Authentic French Brioche

I'm not much of baker but I've always been fascinated by the fine art of baking. Crusty loaves, tender chewy centers and the smell - oh the smell !!! I still haven't mustered the nerve to try making pastry (I baked a pie from scratch once - it was terrible) but a couple of weeks ago I picked up the April/May issue of Fine Cooking magazine and lo and behold - a step by step outline showing how to make authentic French brioche (bree-awsh or bree-oash - kind of like the whole ta-may-toe / ta-mah-toe thing!!).

Fine Cooking magazine complete with crusted flour and butter stains...

True French brioche is a rich buttery bread enriched with eggs, that once baked, has a deep-golden shiny crust. Fine Cooking magazine describes it as a 'rare and wonderful thing' so, once I read through the steps I thought it would be fun to give it a try (just a note here that I followed the recipe EXACTLY - no variation).

I've made bread by hand in the past but every recipe I've used requires yeast to be mixed with some sort of liquid to activate the yeast. With this recipe you just throw the dry ingredients together, spin them around the mixer and add the eggs and milk until you have a loose dough. This was my first time using my Kitchenaid to make bread dough and after a couple of minutes of the dough hook spinning, I became slightly nervous because I could smell a burning motor smell (Sean just laughed at me - 'Honey, it's a powerhouse of a machine and you've never used it for anything like this - it's just warming up!!). Turns out he was right - the smell disappeared and my Kitchenaid just kept on truckin'.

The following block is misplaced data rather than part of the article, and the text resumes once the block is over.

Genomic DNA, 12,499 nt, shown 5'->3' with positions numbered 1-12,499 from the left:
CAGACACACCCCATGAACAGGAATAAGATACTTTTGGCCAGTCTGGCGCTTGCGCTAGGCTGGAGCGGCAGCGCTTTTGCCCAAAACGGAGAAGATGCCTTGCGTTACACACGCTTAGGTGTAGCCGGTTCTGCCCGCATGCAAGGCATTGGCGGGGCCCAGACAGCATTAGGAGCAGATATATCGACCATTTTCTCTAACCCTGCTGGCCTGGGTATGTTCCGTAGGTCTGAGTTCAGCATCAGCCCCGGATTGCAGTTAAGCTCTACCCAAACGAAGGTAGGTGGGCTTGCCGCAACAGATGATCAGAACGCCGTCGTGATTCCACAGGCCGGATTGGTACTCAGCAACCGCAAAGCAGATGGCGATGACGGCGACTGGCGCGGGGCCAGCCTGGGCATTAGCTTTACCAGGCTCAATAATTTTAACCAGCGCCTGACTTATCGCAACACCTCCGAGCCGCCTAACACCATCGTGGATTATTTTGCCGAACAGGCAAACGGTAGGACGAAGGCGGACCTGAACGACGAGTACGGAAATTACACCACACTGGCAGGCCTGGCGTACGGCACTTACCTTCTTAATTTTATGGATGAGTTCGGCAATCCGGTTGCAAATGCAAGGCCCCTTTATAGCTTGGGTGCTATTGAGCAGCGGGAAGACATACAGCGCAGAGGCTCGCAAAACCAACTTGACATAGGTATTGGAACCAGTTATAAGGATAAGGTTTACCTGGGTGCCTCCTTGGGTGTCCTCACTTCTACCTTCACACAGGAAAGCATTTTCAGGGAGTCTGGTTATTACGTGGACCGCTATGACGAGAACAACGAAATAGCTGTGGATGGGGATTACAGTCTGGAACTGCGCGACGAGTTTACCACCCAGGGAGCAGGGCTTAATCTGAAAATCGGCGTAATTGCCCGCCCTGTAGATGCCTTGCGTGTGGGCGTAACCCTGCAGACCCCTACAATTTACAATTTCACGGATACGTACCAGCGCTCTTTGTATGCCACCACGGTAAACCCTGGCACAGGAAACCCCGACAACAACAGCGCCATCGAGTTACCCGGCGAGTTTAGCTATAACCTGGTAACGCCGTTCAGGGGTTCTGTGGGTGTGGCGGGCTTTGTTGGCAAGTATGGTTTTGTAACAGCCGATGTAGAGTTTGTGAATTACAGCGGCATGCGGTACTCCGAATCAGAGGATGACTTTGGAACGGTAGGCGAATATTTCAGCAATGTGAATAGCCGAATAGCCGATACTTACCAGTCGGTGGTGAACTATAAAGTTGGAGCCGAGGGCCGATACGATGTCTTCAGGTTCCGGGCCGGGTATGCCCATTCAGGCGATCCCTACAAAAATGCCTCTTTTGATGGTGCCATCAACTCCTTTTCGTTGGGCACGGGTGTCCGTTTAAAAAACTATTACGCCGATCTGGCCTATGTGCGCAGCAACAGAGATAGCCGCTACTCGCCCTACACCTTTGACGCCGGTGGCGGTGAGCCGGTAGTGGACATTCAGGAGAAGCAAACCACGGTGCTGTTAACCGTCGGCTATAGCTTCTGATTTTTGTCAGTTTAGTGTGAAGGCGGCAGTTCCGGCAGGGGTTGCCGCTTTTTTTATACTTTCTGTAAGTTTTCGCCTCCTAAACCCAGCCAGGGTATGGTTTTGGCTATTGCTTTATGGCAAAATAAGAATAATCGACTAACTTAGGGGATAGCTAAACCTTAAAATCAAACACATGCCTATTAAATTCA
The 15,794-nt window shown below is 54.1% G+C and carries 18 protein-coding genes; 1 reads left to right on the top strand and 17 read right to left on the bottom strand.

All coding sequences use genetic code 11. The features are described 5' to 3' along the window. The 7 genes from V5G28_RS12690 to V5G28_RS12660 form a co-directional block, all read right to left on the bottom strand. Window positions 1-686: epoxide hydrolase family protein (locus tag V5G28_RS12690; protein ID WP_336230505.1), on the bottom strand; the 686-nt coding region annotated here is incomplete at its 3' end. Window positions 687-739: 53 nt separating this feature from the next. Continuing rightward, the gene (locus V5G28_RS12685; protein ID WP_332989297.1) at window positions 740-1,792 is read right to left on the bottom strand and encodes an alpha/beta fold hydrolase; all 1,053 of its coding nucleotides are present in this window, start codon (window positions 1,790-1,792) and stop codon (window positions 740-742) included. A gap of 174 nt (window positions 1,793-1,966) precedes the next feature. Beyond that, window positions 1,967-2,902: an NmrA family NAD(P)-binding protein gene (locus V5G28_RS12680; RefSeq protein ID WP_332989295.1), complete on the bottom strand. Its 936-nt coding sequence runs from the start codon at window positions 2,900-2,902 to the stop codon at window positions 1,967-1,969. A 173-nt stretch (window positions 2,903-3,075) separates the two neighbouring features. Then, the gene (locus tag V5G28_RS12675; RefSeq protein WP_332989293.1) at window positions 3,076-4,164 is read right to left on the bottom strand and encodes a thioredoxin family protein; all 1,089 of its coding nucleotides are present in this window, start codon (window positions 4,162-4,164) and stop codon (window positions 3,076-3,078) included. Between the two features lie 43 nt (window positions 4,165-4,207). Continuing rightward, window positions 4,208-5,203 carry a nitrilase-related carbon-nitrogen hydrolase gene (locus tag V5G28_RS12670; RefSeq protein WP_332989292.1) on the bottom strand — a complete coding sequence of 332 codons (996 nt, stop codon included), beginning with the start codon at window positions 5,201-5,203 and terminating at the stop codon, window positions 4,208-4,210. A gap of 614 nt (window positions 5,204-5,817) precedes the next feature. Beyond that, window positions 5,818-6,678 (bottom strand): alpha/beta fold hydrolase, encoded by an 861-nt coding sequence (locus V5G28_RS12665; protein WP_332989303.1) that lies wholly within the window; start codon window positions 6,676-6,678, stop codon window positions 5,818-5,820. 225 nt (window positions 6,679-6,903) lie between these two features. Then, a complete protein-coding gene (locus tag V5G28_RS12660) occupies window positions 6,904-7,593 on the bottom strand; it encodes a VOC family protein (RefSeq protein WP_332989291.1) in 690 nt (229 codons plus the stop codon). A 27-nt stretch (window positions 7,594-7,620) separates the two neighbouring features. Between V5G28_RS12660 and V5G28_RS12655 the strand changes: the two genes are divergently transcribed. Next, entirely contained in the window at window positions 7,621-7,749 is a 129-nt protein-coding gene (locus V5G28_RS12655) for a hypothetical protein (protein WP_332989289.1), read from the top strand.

Everything seemed fine until I added the butter. The recipe says to add half of the butter, let it mix for 2 minutes, then stop the mixer and finish kneading in the butter by hand (once the butter is incorporated you start the mixer again) only problem was, the dough was so slippery with butter that the hook wouldn't grab it. I had to finish kneading by hand which was tricky because the dough is quite loose and wet. After what seemed like an eternity spent kneading, I was hoping to see a perfect smooth ball of elastic-y dough like the picture in the magazine - yeah, no - my dough looked like a lumpy beige-y mass with no hope in hell of turning into a picturesque loaf of golden brioche. 

The big thing about making brioche is time - the dough has to rise twice, so really, you spend most of your time waiting for that to happen (I recommend a pot of great coffee, a couple of shots of Baileys and a few good magazines to keep you company). For the first rise, I placed my lumpy dough into a bowl covered in a tea towel and waited - my dough didn't rise as much as I was expecting. Second rise - I covered the bowl tightly with Saran. It did rise, but still looked nothing like the photos in the magazine. At the end of the second rise I could still see flecks of undissolved yeast all throughout the dough and when I turned it out onto my floured surface, there was a pool of melted butter in the bottom of the bowl. Hmmm... these factors did not seem to bode well for my first attempt at making one of France's most beloved baked goods however, all in all I gotta say - the scent of baking brioche wafting through the air in our house was exquisite (I wish there was a way to catch the smell and hold it close). And after it came out of the oven? Well, see for yourself:

Authentic Brioche recipe from Fine Cooking Magazine:

4 Cups all-purpose flour

1/3 Cup sugar

1/2 oz. active dry yeast (I used Fleischman's Traditional Yeast)

2 tsp salt + a pinch

4 oz whole milk

4 large eggs (room temperature)

2 large eggs + 1 large yolk for egg wash

1 Cup unsalted butter - slightly soft - cut into 16 pieces

(You can find the whole recipe here.)